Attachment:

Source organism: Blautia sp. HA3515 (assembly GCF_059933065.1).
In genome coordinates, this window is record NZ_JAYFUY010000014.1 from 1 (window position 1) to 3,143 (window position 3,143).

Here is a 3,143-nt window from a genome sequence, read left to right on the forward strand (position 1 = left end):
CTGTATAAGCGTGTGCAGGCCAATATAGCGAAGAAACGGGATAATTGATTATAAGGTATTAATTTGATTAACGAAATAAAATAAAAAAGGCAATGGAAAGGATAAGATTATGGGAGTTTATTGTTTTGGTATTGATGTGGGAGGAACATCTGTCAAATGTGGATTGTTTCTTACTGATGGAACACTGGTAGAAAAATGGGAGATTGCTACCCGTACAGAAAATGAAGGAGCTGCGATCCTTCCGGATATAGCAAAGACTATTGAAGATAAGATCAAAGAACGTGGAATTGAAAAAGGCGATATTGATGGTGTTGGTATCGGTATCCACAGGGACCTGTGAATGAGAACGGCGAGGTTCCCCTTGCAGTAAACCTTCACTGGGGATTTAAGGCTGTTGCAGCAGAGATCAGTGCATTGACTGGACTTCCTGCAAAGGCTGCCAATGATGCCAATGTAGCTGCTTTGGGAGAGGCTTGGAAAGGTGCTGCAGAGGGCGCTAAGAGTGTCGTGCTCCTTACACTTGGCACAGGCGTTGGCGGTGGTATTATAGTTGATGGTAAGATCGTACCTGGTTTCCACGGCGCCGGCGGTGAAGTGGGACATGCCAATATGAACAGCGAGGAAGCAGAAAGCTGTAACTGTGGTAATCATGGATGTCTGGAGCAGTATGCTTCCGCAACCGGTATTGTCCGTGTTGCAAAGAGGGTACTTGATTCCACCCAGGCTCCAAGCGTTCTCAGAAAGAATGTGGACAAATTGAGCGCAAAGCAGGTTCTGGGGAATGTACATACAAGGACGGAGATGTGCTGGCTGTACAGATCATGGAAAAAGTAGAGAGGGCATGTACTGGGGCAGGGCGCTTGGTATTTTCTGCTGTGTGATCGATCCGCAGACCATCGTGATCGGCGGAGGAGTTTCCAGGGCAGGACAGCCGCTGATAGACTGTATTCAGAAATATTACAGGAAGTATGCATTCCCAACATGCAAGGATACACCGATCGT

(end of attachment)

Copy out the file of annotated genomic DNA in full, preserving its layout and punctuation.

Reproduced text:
Source organism: Blautia sp. HA3515 (assembly GCF_059933065.1).
In genome coordinates, this window is record NZ_JAYFUY010000014.1 from 1 (window position 1) to 3,143 (window position 3,143).

Here is a 3,143-nt window from a genome sequence, read left to right on the forward strand (position 1 = left end):
CTGTATAAGCGTGTGCAGGCCAATATAGCGAAGAAACGGGATAATTGATTATAAGGTATTAATTTGATTAACGAAATAAAATAAAAAAGGCAATGGAAAGGATAAGATTATGGGAGTTTATTGTTTTGGTATTGATGTGGGAGGAACATCTGTCAAATGTGGATTGTTTCTTACTGATGGAACACTGGTAGAAAAATGGGAGATTGCTACCCGTACAGAAAATGAAGGAGCTGCGATCCTTCCGGATATAGCAAAGACTATTGAAGATAAGATCAAAGAACGTGGAATTGAAAAAGGCGATATTGATGGTGTTGGTATCGGTATCCACAGGGACCTGTGAATGAGAACGGCGAGGTTCCCCTTGCAGTAAACCTTCACTGGGGATTTAAGGCTGTTGCAGCAGAGATCAGTGCATTGACTGGACTTCCTGCAAAGGCTGCCAATGATGCCAATGTAGCTGCTTTGGGAGAGGCTTGGAAAGGTGCTGCAGAGGGCGCTAAGAGTGTCGTGCTCCTTACACTTGGCACAGGCGTTGGCGGTGGTATTATAGTTGATGGTAAGATCGTACCTGGTTTCCACGGCGCCGGCGGTGAAGTGGGACATGCCAATATGAACAGCGAGGAAGCAGAAAGCTGTAACTGTGGTAATCATGGATGTCTGGAGCAGTATGCTTCCGCAACCGGTATTGTCCGTGTTGCAAAGAGGGTACTTGATTCCACCCAGGCTCCAAGCGTTCTCAGAAAGAATGTGGACAAATTGAGCGCAAAGCAGGTTCTGGGGAATGTACATACAAGGACGGAGATGTGCTGGCTGTACAGATCATGGAAAAAGTAGAGAGGGCATGTACTGGGGCAGGGCGCTTGGTATTTTCTGCTGTGTGATCGATCCGCAGACCATCGTGATCGGCGGAGGAGTTTCCAGGGCAGGACAGCCGCTGATAGACTGTATTCAGAAATATTACAGGAAGTATGCATTCCCAACATGCAAGGATACACCGATCGT